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Brian Spinks v. Todd Whipple

February 5, 2013

BRIAN SPINKS, PLAINTIFF AND APPELLANT,
v.
TODD WHIPPLE, AND MARTY LAMBERT, DEFENDANTS AND APPELLEES.



APPEAL FROM: District Court of the Eighteenth Judicial District, In and For the County of Gallatin, Cause No. DV-12-325C Honorable John C. Brown, Presiding Judge

The opinion of the court was delivered by: Justice Michael E Wheat

Submitted on Briefs: January 3, 2013

Decided: February 5, 2013

Filed:

Clerk

Justice Michael E Wheat delivered the Opinion of the Court.

¶1 Pursuant to Section I, Paragraph 3(d), Montana Supreme Court Internal Operating Rules, this case is decided by memorandum opinion and shall not be cited and does not serve as precedent. Its case title, cause number, and disposition shall be included in this Court's quarterly list of noncitable cases published in the Pacific Reporter and Montana Reports.

¶2 Brian Spinks (Spinks) appeals from an order entered by the Eighteenth Judicial District Court, Gallatin County, granting Defendants' motion to dismiss. We affirm.

¶3 On January 12, 2011, Spinks was charged by Information with violating an order of protection. The Information was signed by Chief Deputy Gallatin County Attorney, Todd S. Whipple (Whipple). On September 26, 2011, Whipple moved to dismiss the action without prejudice on the basis that jurisdictional venue was more appropriate in Toole County, where the alleged offense occurred. The District Court granted the motion and dismissed the action without prejudice.

¶4 On May 10, 2012, Spinks filed a complaint against Whipple and Gallatin County Attorney Marty Lambert (Lambert). The complaint asserts that Spinks was falsely arrested, wrongfully charged, falsely imprisoned, and maliciously prosecuted. According to the complaint, all of the claims stem from Whipple "intentionally and maliciously, illegally charging Plaintiff Brian Spinks in the wrong jurisdiction." Spinks later moved to join Gallatin County as a defendant in the action. On June 21, 2012, Whipple and Lambert moved to dismiss the action with prejudice based on absolute prosecutorial immunity.

¶5 The District Court granted Whipple and Lambert's motion to dismiss. The court stated that "all [of Spinks'] claims derive from allegations that he was 'illegally charged' with a criminal offense which was subsequently dismissed." Therefore, the court reasoned, Spinks' allegations focus entirely on Whipple and Lambert's prosecutorial discretion in deciding whether to institute a criminal prosecution against a plaintiff, and if so on what charges. Determining that such actions are protected by absolute prosecutorial immunity, the court dismissed Spinks' complaint with prejudice. The court also denied Spinks' motion to join Gallatin County on the basis of mootness. Spinks appeals.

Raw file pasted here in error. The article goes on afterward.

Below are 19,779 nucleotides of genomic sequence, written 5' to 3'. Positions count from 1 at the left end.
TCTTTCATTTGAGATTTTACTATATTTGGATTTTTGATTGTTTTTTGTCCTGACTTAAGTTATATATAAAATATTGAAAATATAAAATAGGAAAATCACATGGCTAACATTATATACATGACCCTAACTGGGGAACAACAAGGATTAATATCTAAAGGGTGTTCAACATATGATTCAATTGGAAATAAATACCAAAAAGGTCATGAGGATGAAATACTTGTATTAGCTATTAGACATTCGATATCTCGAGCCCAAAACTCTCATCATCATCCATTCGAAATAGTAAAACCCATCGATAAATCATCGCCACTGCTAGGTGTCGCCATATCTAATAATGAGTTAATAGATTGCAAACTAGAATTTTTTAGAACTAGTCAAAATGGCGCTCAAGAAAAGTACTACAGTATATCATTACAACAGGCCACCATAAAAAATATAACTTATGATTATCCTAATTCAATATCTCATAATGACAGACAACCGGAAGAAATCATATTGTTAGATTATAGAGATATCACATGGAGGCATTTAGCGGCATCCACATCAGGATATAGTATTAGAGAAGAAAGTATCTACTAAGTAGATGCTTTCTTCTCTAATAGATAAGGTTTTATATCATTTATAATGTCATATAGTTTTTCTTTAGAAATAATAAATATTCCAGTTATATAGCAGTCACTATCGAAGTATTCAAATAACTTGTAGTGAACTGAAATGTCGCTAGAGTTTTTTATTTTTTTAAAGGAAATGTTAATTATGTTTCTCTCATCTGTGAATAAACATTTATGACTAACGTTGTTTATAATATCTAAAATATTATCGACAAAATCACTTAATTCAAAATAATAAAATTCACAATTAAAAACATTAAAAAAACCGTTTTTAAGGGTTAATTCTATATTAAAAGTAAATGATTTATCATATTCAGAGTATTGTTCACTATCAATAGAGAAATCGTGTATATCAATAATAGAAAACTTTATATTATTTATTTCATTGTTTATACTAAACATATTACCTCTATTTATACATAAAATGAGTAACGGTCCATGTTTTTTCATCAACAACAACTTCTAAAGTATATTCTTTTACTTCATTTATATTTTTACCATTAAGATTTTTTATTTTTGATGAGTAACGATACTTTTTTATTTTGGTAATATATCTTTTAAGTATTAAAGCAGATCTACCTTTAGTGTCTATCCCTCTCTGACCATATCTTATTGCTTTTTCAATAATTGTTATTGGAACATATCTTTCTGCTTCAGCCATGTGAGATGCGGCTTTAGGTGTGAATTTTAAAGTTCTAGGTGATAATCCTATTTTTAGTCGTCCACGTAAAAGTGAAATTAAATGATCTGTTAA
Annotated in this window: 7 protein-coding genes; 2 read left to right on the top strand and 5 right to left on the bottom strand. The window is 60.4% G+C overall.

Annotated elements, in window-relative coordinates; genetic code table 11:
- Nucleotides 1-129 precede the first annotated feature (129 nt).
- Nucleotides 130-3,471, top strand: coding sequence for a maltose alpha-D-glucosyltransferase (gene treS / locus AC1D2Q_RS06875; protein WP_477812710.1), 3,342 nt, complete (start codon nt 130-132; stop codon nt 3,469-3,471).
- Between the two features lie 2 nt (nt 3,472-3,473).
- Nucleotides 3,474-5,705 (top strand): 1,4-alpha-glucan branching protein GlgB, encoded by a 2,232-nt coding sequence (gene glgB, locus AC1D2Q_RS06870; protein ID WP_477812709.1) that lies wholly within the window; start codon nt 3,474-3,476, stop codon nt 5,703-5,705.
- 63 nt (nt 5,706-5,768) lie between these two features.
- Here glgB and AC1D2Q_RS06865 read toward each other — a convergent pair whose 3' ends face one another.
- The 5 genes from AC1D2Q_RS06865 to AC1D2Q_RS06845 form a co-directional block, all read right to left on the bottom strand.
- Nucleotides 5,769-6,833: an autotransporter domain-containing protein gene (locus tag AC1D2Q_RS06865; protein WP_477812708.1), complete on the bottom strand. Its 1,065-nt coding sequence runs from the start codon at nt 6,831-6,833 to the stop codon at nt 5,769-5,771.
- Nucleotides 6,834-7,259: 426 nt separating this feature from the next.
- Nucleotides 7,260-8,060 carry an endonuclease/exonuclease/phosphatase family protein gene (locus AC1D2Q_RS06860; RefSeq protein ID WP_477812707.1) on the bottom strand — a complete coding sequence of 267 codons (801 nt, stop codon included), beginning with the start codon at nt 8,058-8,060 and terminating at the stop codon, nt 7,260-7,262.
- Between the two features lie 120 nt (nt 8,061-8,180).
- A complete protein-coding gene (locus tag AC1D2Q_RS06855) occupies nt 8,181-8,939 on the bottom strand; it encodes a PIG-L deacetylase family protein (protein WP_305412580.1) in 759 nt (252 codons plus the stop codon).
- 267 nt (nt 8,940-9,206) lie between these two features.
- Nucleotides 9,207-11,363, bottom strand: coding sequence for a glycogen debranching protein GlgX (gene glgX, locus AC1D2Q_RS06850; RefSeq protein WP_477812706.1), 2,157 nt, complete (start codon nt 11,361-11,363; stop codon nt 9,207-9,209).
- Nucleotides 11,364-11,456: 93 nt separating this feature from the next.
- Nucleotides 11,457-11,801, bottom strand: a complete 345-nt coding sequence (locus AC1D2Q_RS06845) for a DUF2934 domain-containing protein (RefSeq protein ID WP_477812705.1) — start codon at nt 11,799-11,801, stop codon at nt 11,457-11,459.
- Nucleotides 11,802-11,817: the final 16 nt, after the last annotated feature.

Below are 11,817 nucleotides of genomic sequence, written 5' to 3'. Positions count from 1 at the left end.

¶6 We review de novo a district court's decision on a motion to dismiss. Martin v. Artis, 2012 MT 249, ¶ 8, 366 Mont. 513, 290 P.3d 687 (citation omitted). We "'construe the complaint in a light most favorable to the plaintiff, deeming all factual allegations to be true.'" Martin, ¶ 8 (quoting Fellows v. Off. of Water Comm'r, 2012 MT 169, ¶ 11, 365 Mont. 540, 258 P.3d 448). We will affirm a dismissal "'only if [we] find[] that the plaintiff is not entitled to relief under any set of facts that could be proven in support of the claims.'" Martin, ¶ 8 (quoting Fellows, ¶ 11).

¶7 A decision as to whether or not to prosecute and what charge to bring against an individual is entirely within the discretion of the prosecutor. Helena Parents Comm'n v. Lewis & Clark Co. Comm'rs, 277 Mont. 367, 375, 922 P.2d 1140, 1145 (1996) (citation omitted). "Filing and maintaining criminal charges are among the many duties of a prosecutor and when a prosecutor acts within the scope of these duties, that prosecutor is absolutely immune from civil liability, regardless of negligence or lack of probable cause." Rosenthal v. Co. of Madison, 2007 MT 277, ¶ 29, 339 Mont. 419, 170 P.3d 493 (citations omitted). We have stated that filing and dismissing criminal complaints are "precisely the type of conduct that the prosecutorial immunity doctrine was designed to protect."

Rosenthal, ¶ 29. If we did not grant such prosecutorial immunity, "'[t]here would always be a question of possible civil action in case[s] the prosecutor saw fit to move dismissal of the case. . . . The work of the prosecutor would thus be impeded . . . . '" Rosenthal, ¶ 29 ...


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